GNU Screen

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GNU Screen is a wrapper that allows separation between the text program and the shell from which it was launched. This allows the user to, for example, start a text program in a terminal in X, kill X, and continue to interact with the program. Here are a couple of tips and tricks you may be interested in.


Commands are entered pressing Control A and then the key binding. The escape key can be changed with the escape option in ~/.screenrc. IE:

escape ``

sets the escape key to `

Common Commands

C-a 0

opens window 0

C-a A

Rename the current window

C-a c

Create a new window (with shell)

C-a S

Split current region into two regions

C-a <TAB>

Focus on next region

C-a <ESC>

Enter Copy Mode (use enter to select a range of text)

C-a ]

Paste text

C-a Q

Close all regions but the current one

C-a d

Detach from the current screen session, and leave it running. Use screen -r to resume

Start at window 1

By default, the first screen window is 0. If you'd rather never have a window 0 and start instead with 1, put something like the following in your ~/.screenrc:

bind c screen 1
bind 0 select 10                                                            
screen 1
select 1

Nested Screen Sessions

It's possible to get stuck in a nested screen session. A common scenario: you start an ssh session from within a screen session. Within the ssh session, you start screen. By default, the outer screen session that was launched first responds to C-a commands. To send a command to the inner screen session, use C-a a, followed by your command. For example:

C-a a d

Detaches the inner screen session.

C-a a K

Kills the inner screen session.

Fix for residual editor text

When you open a text editor like nano in screen and then close it, the text may stay visible in your terminal. To fix this, put the following in your ~/.screenrc:

altscreen on

Use 256 colors

By default, screen uses an 8-color terminal emulator. Use the following line to enable more colors, which is useful if you are using a more-capable terminal emulator:

term screen-256color

Use 256 Colors with Rxvt-Unicode (urxvt)

If you are using rxvt-unicode-256color from the AUR you may need to add this line in your ~/.screenrc to enable 256 colors while in screen.

terminfo rxvt-unicode 'Co#256:AB=\E[48;5;%dm:AF=\E[38;5;%dm'

Informative statusbar

The default statusbar may be a little lacking. You may find this one more helpful:

hardstatus off
hardstatus alwayslastline
hardstatus string '%{= kG}[ %{G}%H %{g}][%= %{= kw}%?%-Lw%?%{r}(%{W}%n*%f%t%?(%u)%?%{r})%{w}%?%+Lw%?%?%= %{g}][%{B} %m-%d %{W}%c %{g}]'

Turn welcome message off

Cause it's annoying. Add to ~/.screenrc:

startup_message off

Turn your hardstatus line into a dynamic urxvt|xterm|aterm window title

This one's pretty simple; just switch your current hardstatus line into a caption line with notification, and edit accordingly:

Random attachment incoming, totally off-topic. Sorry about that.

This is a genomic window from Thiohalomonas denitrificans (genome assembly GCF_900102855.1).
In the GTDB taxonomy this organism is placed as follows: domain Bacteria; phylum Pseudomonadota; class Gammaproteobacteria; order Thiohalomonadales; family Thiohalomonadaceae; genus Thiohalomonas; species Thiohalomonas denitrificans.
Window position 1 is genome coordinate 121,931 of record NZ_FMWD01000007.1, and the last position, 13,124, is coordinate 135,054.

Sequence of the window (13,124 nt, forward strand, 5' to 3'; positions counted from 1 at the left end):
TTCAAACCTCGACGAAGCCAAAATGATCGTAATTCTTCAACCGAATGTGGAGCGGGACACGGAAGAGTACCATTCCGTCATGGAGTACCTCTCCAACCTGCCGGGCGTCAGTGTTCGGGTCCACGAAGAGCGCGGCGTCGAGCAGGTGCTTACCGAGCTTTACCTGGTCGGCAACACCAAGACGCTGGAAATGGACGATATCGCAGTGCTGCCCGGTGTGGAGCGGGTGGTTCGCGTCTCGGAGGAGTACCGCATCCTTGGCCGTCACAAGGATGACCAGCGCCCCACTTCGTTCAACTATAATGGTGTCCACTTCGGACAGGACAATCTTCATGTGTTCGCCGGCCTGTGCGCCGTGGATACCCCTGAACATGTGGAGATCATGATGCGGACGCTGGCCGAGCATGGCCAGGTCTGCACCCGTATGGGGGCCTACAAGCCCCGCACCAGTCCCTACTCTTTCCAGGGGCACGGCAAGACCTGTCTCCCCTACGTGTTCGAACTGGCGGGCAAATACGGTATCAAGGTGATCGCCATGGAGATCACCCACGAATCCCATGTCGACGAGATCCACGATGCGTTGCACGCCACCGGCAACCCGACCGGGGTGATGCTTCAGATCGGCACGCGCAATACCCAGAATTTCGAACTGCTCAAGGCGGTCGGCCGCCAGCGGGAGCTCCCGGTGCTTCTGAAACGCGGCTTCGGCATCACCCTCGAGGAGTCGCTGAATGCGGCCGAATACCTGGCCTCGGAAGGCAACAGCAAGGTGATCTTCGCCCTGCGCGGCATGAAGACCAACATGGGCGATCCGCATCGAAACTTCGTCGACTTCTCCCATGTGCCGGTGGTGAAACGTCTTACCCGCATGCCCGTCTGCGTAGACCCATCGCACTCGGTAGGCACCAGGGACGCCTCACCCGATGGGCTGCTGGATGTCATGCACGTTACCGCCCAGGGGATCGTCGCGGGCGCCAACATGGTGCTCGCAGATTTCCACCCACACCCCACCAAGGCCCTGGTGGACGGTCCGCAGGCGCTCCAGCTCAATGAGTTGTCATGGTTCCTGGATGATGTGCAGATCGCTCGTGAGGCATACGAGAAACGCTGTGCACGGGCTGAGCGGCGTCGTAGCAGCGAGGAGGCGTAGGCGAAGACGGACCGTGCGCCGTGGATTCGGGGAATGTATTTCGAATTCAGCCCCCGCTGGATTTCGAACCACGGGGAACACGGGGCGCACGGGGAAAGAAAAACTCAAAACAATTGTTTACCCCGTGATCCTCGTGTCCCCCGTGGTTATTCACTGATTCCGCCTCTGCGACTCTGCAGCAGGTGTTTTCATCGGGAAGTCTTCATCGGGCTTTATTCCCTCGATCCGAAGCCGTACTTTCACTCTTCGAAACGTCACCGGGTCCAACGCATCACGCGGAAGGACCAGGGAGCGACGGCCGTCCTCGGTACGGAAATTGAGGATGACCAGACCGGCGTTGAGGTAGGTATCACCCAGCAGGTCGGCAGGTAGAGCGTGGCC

backtick 1 5 5 true
termcapinfo rxvt* 'hs:ts=\E]2;:fs=\007:ds=\E]2;\007'
hardstatus string "screen (%n: %t)"
caption string "%{= kw}%Y-%m-%d;%c %{= kw}%-Lw%{= kG}%{+b}[%n %t]%{-b}%{= kw}%+Lw%1`"
caption always

This will give you something like "screen (0 bash)" in the title of your terminal emulator. The caption supplies the date, current time, and colorizes your screen window collection.

Use X scrolling mechanism

The scroll buffer of GNU Screen can be accessed with C-a [. However, this is very inconvenient. To use the scroll bar of e.g. xterm or konsole, add the following line to ~/.screenrc

termcapinfo xterm* ti@:te@

Add a GRUB entry to boot into Screen

If you mostly use X but occasionally want to run a Screen-as-window-manager session, here's one way to do it by adding a GRUB entry for Screen on a virtual console (text terminal).

GRUB allows you to designate what runlevel you want so we'll use runlevel 4 for this purpose. Clone an appropriate GRUB entry and add a '4' to the kernel boot parameters list, like so:

# (0) Arch Linux
title  Arch Linux Screen
root   (hd0,2)
kernel /boot/vmlinuz26 root=/dev/disk/your_disk ro acpi_no_auto_ssdt irqpoll 4
initrd /boot/kernel26.img

Add some entries to /etc/inittab to indicate what should happen on runlevel 4, substituting your user name for <user>:

# gnu screen on rl4
scr2:4:respawn:/sbin/mingetty --autologin <user> vc/1 linux

The line uses mingetty to automatically login some user to a virtual console on startup. You will need to install the mingetty package (AUR). The inittab line segments are separated by colons. The first part (scr*) is simply an id. The second part is the runlevel: This should only happen on runlevel 4 (which isn't used in any default setup - 3 is by default for a tty login and 5 is for X). 'Respawn' causes init to repeat the command (i.e. autologin) if the user logs out. We'll need to see that nothing else happens on virtual console 1 when we use runlevel 4, so remove '4' from the the first of the agetty lines:

c1:235:respawn:/sbin/agetty -8 38400 vc/1 linux

Once logged in we want to ensure that screen is started. Add the following to the end of your .bashrc:

  rl=$(runlevel | grep -o [0-9])
  case $rl in
	4) TERM=screen; exec /usr/bin/screen;;

This checks for the current runlevel and will launch a screen session immediately after the autologin if the runlevel is 4.

This can also be adapted to run screen on a virtual console next to X, simply checking for the current tty instead of the current runlevel. This check to see if we're on virtual console 3:

  vico="$(tty | grep -oE ....$)"
  case "$vico" in
	vc/3) TERM=screen; exec /usr/bin/screen;;

Set inittab/mingetty to automaically log in to vc/3 on runlevel 5 and you're set.

See Also